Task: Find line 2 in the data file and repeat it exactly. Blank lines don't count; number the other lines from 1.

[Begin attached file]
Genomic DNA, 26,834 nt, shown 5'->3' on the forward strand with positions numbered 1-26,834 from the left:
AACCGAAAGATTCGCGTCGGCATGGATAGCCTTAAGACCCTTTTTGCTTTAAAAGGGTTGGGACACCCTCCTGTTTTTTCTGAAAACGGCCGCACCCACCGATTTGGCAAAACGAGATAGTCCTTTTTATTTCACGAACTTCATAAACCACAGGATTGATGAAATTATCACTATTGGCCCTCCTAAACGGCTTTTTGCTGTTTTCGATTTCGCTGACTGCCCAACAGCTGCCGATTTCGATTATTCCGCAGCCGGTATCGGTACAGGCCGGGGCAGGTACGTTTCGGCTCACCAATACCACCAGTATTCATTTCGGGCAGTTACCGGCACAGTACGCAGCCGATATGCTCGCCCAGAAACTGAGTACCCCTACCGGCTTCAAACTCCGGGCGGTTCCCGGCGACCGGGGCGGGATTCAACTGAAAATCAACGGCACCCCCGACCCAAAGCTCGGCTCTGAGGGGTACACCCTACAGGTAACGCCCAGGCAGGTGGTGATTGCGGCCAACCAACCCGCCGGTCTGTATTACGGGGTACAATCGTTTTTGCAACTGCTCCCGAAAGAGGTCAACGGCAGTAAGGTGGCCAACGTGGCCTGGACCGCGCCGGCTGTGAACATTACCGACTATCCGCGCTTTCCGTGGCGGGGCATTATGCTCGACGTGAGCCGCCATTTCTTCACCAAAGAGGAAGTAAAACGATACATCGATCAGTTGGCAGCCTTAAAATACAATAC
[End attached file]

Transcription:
AACCGAAAGATTCGCGTCGGCATGGATAGCCTTAAGACCCTTTTTGCTTTAAAAGGGTTGGGACACCCTCCTGTTTTTTCTGAAAACGGCCGCACCCACCGATTTGGCAAAACGAGATAGTCCTTTTTATTTCACGAACTTCATAAACCACAGGATTGATGAAATTATCACTATTGGCCCTCCTAAACGGCTTTTTGCTGTTTTCGATTTCGCTGACTGCCCAACAGCTGCCGATTTCGATTATTCCGCAGCCGGTATCGGTACAGGCCGGGGCAGGTACGTTTCGGCTCACCAATACCACCAGTATTCATTTCGGGCAGTTACCGGCACAGTACGCAGCCGATATGCTCGCCCAGAAACTGAGTACCCCTACCGGCTTCAAACTCCGGGCGGTTCCCGGCGACCGGGGCGGGATTCAACTGAAAATCAACGGCACCCCCGACCCAAAGCTCGGCTCTGAGGGGTACACCCTACAGGTAACGCCCAGGCAGGTGGTGATTGCGGCCAACCAACCCGCCGGTCTGTATTACGGGGTACAATCGTTTTTGCAACTGCTCCCGAAAGAGGTCAACGGCAGTAAGGTGGCCAACGTGGCCTGGACCGCGCCGGCTGTGAACATTACCGACTATCCGCGCTTTCCGTGGCGGGGCATTATGCTCGACGTGAGCCGCCATTTCTTCACCAAAGAGGAAGTAAAACGATACATCGATCAGTTGGCAGCCTTAAAATACAATAC